Nicole Dunn (Interdisciplinary Studies – Social Sciences), Mark Soelling (Psychology), Amy McCoy (Psychology)
As with the basis of cognitive behavioral therapy, it is recognized that the behaviors of the individual are reflection of the individual’s thought processes. For the purpose of this essay, this fact should be pointed out as it translates also to the overt behaviors of an individual with post-traumatic stress disorder (PTSD), Complex-PTSD (C-PTSD), or a history of domestic violence (DV). Abnormal, inappropriate affect and behaviors of the like can and should be attributed to the extensive number of traumatic experiences incurred by these individuals throughout the course of their lifetimes. The purpose of this essay is to examine some of these seemingly antisocial behaviors, what longitudinal effects those behaviors may have for the individual, the cognitive processes behind those behaviors, as well as how to challenge some of those behaviors and processes within the individual. The traumatized self will often, unwittingly, set the stage for the recurrence of trauma because of their lack of social and coping skills, their presentation of subjectively frail self-concept, and extreme defense mechanisms. Advocated herein will be the need for creating new treatment methods and models for skill building groups, individual work, and family systems therapy to address these deficits in social functioning. Such communication based skill building is likely to induce psychological healing from past trauma and have a significant impact upon the phenomena of recurrence.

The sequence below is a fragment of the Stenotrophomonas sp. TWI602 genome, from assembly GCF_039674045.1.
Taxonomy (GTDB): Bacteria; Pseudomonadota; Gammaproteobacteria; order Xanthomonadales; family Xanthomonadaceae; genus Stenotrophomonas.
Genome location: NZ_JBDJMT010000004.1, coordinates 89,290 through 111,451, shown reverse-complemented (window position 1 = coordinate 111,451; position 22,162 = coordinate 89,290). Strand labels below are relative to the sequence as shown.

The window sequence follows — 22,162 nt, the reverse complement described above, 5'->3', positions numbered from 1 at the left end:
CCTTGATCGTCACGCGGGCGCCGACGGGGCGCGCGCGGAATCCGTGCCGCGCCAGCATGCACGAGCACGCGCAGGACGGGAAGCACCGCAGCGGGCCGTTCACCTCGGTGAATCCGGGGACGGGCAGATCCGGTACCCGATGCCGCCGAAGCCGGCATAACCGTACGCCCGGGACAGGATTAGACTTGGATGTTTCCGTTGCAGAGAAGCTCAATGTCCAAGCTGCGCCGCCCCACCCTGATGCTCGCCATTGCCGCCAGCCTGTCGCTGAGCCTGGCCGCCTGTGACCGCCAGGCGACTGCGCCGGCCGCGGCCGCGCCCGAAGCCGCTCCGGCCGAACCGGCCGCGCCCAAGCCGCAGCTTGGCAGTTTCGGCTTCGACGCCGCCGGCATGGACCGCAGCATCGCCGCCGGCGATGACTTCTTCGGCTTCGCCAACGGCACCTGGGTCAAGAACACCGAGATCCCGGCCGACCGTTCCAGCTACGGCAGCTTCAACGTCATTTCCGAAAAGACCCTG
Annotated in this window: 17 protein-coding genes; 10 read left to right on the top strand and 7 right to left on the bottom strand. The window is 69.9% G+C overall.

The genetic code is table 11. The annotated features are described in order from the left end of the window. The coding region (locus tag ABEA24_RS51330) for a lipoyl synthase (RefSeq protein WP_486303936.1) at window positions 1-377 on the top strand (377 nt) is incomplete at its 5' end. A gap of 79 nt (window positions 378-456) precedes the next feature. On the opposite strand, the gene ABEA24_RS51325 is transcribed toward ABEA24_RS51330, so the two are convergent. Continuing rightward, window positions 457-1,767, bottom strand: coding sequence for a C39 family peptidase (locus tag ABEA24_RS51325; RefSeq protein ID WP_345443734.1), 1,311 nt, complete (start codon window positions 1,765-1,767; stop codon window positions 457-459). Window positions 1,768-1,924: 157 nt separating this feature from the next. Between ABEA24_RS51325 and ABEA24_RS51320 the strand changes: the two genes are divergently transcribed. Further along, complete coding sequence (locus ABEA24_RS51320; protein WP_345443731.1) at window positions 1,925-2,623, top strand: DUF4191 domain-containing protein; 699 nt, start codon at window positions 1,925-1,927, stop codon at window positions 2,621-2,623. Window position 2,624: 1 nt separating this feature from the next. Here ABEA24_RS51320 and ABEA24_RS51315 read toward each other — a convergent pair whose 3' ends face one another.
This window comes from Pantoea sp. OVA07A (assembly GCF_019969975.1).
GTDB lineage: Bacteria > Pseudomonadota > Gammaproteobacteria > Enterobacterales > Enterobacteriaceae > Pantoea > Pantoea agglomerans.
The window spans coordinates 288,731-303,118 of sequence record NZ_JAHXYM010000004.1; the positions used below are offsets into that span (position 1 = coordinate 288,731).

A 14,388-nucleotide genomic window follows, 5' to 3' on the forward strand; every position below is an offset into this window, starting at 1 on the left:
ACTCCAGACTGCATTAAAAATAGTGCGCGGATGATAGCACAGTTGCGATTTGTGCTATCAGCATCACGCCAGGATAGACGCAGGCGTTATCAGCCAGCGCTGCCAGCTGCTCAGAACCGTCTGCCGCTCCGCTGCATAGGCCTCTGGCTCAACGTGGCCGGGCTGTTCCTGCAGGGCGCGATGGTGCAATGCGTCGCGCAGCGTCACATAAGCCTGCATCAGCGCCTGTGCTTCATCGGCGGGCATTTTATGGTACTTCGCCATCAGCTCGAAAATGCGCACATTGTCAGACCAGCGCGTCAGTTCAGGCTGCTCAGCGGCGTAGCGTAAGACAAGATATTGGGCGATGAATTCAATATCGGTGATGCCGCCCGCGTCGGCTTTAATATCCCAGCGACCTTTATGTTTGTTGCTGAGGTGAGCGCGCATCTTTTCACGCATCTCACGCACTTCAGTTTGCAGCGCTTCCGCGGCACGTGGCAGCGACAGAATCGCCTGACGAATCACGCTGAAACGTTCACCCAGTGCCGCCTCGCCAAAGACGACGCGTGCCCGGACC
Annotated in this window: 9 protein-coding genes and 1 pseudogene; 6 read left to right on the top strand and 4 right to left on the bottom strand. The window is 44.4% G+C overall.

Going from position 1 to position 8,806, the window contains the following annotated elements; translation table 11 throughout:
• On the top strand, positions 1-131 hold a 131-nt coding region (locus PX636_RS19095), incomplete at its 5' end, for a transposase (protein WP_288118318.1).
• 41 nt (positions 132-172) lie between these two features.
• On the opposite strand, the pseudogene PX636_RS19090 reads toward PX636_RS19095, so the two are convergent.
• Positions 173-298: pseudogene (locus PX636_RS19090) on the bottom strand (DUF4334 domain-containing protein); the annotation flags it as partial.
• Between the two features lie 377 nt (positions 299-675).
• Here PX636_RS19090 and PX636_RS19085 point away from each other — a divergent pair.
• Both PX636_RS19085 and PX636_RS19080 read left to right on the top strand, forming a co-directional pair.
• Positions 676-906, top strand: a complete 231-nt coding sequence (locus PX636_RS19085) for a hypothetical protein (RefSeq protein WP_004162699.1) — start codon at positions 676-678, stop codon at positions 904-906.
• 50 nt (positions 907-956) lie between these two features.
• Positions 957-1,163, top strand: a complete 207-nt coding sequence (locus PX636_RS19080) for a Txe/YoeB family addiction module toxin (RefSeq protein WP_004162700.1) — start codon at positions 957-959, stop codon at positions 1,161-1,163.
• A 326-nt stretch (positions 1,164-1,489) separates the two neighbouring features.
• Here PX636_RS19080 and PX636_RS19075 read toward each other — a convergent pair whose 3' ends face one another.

Keywords: Trauma, Communication, neurobiology